By replicating the neural networks of the brain in silicon chips, IBM aims to create a cognitive computer that can perform tasks that are easy for people but difficult for traditional computers. These tasks range from playing games to making predictions about the weather.Today IBM debuts the world's first cognitive computer chips, which I called cognizers in my book "Cognizers--Neural Networks and Machines that Think" (John Wiley & Sons, October 1988). By replicating the functions of neurons and synapses in the human brain, IBM has crafted the world's first chips aimed at taming the overwhelming wealth of information in multiple sensor data-streams by learning to adapt like human brains. The chips have already beat humans at the game "Pong" and promise to impart humanlike abilities of all sorts of future cognitive computers.
The traditional computers that we all use today are actually based on an antiquated design first proposed by John von Neumann in 1945. The so-called von Neumann architecture artificially separates programming from memory--putting the processor on one core and its memory on others. Unfortunately, this division of labor makes it incredibly difficult to combine the knowledge gleaned from multiple data streams--the No. 1 unsolved problem facing computer systems today. Cognitive computers, on the other hand, replicate the way the human brain distributes processing and memory among the same circuitry, which in the brain is composed of neurons and synapses.
Principal investigator Dharmendra Modha in front of the brain-wall at IBM Research, where the operation of the neurons and synapses in IBM's cognitive computers are visualized."Our chip represents a sharp departure in architecture from the tradition von Neumann computers," said Dharmendra Modha, project leader for IBM Research. "All memory functions are integrated with program functions, creating a kind of social network of neurons with all their software stored in synapses."
Neurons are tiny cells that by their very nature integrate inputs from multiple sources, which in the brain are the other neurons, of which there are billions. The brain uses its neurons together to solve problems by integrating the pulses received over dendrites from other neurons until a threshold is exceeded, at which point it fires a pulse down its output axon, then resets and starts integrating anew. Firing rates are typically 10 Hz, with power only being consumed when a pulse is actually produced, thus enabling ultra-low-power operation for brainlike computers even though they using billions of neurons.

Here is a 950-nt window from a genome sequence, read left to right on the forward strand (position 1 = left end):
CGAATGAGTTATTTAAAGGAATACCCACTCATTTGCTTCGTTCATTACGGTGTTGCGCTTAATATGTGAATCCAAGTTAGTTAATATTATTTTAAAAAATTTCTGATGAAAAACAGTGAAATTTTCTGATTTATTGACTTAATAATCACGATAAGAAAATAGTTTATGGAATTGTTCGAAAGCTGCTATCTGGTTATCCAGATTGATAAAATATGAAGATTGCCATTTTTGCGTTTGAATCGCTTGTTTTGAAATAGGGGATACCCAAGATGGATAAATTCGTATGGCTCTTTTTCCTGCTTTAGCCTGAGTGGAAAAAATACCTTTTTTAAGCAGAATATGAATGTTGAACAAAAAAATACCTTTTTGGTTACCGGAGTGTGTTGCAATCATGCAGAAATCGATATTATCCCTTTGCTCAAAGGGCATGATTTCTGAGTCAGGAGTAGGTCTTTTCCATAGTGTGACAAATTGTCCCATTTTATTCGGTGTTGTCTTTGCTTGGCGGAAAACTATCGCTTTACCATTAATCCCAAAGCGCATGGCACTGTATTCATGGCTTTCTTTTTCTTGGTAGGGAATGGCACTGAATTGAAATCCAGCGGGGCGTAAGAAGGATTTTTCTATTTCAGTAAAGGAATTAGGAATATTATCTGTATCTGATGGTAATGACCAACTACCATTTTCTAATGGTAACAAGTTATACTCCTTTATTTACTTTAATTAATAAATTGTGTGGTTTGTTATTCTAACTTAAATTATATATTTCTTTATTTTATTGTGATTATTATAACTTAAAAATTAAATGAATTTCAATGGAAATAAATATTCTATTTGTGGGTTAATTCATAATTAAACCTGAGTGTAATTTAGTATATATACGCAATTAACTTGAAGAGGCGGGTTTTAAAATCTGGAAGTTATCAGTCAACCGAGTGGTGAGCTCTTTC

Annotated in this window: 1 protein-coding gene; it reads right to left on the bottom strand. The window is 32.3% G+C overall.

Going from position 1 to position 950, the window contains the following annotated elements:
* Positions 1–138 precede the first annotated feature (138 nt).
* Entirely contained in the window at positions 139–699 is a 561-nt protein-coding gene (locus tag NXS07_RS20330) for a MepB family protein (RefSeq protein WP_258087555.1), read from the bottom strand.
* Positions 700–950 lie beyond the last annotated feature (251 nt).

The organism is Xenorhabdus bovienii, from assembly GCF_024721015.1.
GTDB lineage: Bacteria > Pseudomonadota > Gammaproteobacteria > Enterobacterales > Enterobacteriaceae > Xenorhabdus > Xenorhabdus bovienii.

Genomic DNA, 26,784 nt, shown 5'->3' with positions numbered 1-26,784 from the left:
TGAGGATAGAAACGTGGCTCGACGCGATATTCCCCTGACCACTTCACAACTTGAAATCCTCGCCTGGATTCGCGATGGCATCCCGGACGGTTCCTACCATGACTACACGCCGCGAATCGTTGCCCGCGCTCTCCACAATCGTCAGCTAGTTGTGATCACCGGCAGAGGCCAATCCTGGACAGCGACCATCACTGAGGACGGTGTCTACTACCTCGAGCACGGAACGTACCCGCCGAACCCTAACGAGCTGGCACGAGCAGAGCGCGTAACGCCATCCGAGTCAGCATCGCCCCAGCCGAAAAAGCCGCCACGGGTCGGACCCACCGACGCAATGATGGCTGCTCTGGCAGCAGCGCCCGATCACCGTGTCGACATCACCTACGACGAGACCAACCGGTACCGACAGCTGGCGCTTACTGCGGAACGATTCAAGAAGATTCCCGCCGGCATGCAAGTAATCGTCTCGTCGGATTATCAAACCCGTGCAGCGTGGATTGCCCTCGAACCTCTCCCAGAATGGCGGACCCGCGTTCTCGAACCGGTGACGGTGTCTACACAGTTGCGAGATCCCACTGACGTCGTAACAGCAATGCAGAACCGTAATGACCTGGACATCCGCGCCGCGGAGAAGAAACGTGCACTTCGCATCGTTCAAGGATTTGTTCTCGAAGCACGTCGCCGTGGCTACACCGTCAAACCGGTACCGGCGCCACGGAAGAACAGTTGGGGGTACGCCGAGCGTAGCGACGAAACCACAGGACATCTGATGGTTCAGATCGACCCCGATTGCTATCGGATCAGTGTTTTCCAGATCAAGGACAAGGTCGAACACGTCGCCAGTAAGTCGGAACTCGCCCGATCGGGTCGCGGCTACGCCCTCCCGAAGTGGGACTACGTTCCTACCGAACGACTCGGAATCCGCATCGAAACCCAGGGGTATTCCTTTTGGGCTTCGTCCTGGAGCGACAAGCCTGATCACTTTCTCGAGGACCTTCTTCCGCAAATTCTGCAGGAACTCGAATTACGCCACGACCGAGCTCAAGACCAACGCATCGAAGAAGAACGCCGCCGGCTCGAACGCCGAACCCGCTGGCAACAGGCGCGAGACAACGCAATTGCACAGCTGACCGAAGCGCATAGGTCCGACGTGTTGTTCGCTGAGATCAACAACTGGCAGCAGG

The other major component of brains are and trillions of synapses that add weight to the pulses emitted by firing neurons. Even though a neuron might be connected to thousands of nearby neighbors, each of these connections is enhanced or mitigated by a synapse, which holds the memories of the brain. Often used connections between two neurons will grow a synaptic connection that is large and fast, thereby enabling it to quickly contribute to pattern recognition tasks--such as recognizing your friends’ faces. Seldom used connections, on the other hand, are small and weak, thereby requiring extra time to recognize patterns under their control, such as the outline of the new 2012 Chrysler 200 that you have only seen a few times.
IBM claims this type of architecture has wide and deep applications that can easily make sense of today's increasingly common multiple simultaneous sensor data streams. For instance, a cognitive computer could easily monitor thousands of sensor inputs measuring the ocean's temperature, pressure, wave height, acoustics and tide, then issue super-accurate tsunami warnings. In grocery stores, a sensor-studded stocking glove could monitor the color, smell, texture and temperature of produce as it is being put on store shelves, and immediately flag any spoiled or contaminated items.
The new cognitive computer chips are being created under a DARPA (Defense Advanced Research Project Agency) program called SyNAPSE (Systems of Neuromorphic Adaptive Plastic Scalable Electronics). IBM and its university research partners just received a $21 million infusion of cash to continue with the project. Already the research partners have crafted a simulation of a complete cat brain--called Blue Matter--and more recently have mapped the entire wiring diagram of a monkey brain. Using the latest neurological science to craft algorithms to accurately model these brain functions, then they used nanotechnology to implement the core architecture of its cognitive computer chips by implementing its supercomputer model in nanoscale semiconductors. The ultimate goal of the project is to build an artificial brain similar in size, capability and power consumption to a human brain.